Here is a link to the first episode.

In case you think the premise of the show is completely ridiculous, you need to check out the Dervaes family of Pasadena, California, if you haven't already heard of them. On a tiny lot just feet from a freeway, they grow almost all of their own food. Here is their introductory video and a link to their website, Path to Freedom.

The Dervaes family

Friday, July 10, 2009

How to Tell if You Have a Homestead (or, Why My House Is a Mess)

In this post, Sharon Astyk makes me feel better about our constant state of disarray here. I have often dreamt of someday having at least an approximation of a home and garden that might grace the pages of a magazine (albeit, the home would be artfully furnished with treasured hand-me-downs and quirky thrift store finds and the yard densely planted with edible ornamentals). Amid my clutter of books, papers, toys, dishes, half-finished renovations and a sprawling summer garden full of weeds, I maintain (with a bit of self-righteousness, I’m afraid) that people who have clean, uncluttered, and beautiful houses and don’t actually live in them. They use their homes as one uses a motel on vacation--as a place to watch TV and sleep in between the main attractions that occupy the rest of their time. (Of course, there are those rare folks who manage both to use their homes and to keep them beautiful--but I neither pretend nor aspire to be superhuman.) Astyk makes my point in her recent post:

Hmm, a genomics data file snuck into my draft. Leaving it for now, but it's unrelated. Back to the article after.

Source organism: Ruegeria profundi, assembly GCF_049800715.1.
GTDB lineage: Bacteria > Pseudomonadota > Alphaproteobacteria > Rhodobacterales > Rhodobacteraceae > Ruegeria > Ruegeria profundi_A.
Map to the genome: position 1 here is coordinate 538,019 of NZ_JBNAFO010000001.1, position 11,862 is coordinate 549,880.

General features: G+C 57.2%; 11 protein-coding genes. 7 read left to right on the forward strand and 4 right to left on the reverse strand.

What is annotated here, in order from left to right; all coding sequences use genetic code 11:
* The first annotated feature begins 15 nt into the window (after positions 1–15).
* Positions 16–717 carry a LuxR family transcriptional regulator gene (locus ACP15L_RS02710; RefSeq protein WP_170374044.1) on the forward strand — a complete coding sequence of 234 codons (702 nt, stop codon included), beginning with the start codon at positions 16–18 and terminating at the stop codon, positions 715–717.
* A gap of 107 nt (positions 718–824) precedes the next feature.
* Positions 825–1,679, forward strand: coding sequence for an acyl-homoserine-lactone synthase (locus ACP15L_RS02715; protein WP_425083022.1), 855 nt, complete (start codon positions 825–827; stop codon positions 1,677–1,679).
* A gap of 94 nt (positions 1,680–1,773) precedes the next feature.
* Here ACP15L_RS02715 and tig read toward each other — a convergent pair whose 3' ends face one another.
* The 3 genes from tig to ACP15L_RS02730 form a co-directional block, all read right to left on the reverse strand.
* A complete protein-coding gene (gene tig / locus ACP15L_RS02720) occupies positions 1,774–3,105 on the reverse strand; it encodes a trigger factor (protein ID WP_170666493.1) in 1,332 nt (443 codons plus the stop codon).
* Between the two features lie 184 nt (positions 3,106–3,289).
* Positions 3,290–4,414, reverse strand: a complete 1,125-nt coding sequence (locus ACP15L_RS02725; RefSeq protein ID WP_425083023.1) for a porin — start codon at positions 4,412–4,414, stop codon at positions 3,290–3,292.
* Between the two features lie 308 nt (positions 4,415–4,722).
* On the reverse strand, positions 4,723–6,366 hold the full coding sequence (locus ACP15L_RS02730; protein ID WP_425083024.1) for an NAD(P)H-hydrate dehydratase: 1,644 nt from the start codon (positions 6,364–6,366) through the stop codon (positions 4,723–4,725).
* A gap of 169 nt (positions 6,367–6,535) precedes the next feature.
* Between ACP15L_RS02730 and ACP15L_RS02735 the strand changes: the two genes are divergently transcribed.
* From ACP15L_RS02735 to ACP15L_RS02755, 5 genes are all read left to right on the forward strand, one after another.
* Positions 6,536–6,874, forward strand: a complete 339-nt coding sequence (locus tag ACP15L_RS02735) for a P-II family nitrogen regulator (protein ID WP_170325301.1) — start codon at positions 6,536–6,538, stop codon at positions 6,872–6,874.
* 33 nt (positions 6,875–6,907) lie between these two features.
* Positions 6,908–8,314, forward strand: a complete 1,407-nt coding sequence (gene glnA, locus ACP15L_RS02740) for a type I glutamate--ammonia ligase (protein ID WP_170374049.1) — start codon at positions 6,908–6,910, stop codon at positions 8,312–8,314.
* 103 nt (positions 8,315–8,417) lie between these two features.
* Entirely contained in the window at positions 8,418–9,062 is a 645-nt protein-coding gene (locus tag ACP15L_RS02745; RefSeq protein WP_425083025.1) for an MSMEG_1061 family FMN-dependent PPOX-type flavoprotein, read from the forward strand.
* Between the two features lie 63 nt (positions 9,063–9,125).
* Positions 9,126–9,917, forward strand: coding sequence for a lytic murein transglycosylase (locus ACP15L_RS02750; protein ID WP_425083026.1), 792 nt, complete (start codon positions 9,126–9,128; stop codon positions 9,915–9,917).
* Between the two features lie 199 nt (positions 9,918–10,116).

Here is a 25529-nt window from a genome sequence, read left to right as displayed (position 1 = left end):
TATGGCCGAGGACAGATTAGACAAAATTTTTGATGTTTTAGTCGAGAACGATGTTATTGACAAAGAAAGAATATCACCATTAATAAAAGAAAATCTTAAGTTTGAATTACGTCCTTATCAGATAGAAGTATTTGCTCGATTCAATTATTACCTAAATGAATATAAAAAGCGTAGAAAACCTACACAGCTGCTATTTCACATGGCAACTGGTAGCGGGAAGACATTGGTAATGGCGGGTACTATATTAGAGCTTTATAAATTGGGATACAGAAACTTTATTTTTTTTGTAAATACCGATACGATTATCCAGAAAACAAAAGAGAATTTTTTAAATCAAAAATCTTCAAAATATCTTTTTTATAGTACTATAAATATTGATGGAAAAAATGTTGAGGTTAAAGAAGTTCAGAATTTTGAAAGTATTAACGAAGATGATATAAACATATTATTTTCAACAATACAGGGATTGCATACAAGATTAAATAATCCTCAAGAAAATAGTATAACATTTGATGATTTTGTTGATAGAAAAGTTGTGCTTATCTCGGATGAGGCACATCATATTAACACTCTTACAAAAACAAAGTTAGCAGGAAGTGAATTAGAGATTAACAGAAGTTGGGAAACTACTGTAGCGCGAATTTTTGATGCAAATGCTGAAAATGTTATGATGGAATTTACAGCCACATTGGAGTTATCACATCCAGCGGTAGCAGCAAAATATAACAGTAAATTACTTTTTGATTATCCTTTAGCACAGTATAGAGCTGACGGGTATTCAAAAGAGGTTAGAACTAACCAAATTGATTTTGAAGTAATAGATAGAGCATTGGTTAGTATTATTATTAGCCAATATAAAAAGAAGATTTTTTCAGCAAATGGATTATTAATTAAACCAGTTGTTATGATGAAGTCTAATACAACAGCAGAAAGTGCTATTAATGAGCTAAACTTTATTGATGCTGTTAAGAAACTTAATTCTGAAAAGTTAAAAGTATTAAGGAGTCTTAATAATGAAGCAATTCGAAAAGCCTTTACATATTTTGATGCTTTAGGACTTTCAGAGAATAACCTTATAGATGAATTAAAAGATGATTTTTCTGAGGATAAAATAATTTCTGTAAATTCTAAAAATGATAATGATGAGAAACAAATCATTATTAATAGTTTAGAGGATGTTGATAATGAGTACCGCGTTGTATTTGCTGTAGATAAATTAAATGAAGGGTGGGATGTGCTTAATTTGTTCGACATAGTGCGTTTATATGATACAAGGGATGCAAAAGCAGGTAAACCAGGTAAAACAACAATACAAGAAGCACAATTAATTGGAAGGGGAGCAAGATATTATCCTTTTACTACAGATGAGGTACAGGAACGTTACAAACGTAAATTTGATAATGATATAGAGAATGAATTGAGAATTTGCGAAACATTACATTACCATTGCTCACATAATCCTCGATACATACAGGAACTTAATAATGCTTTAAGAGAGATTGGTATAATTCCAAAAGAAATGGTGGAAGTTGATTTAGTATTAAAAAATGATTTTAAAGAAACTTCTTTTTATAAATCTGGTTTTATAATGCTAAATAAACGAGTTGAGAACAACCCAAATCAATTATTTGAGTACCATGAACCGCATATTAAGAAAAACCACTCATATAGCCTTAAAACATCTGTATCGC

How can you tell if you have a homestead, rather than a showplace home?
Well, first of all, you are there a lot. Whether you own or rent, have a private
place or a collective one, a homestead is a place where you really live.

At a minimum, this means that you invest your time and energy into the
place, to adapting it to you and you to it. In aesthetic terms, that means
there’s almost always a project getting done, and the accoutrements of that
work-in-progress about. Your hoes and shovels don’t come out once in a while,
there are tools and sawdust about, furniture being moved about, and most of your
home tours include the sentences “eventually that will be…” or “that’s a work in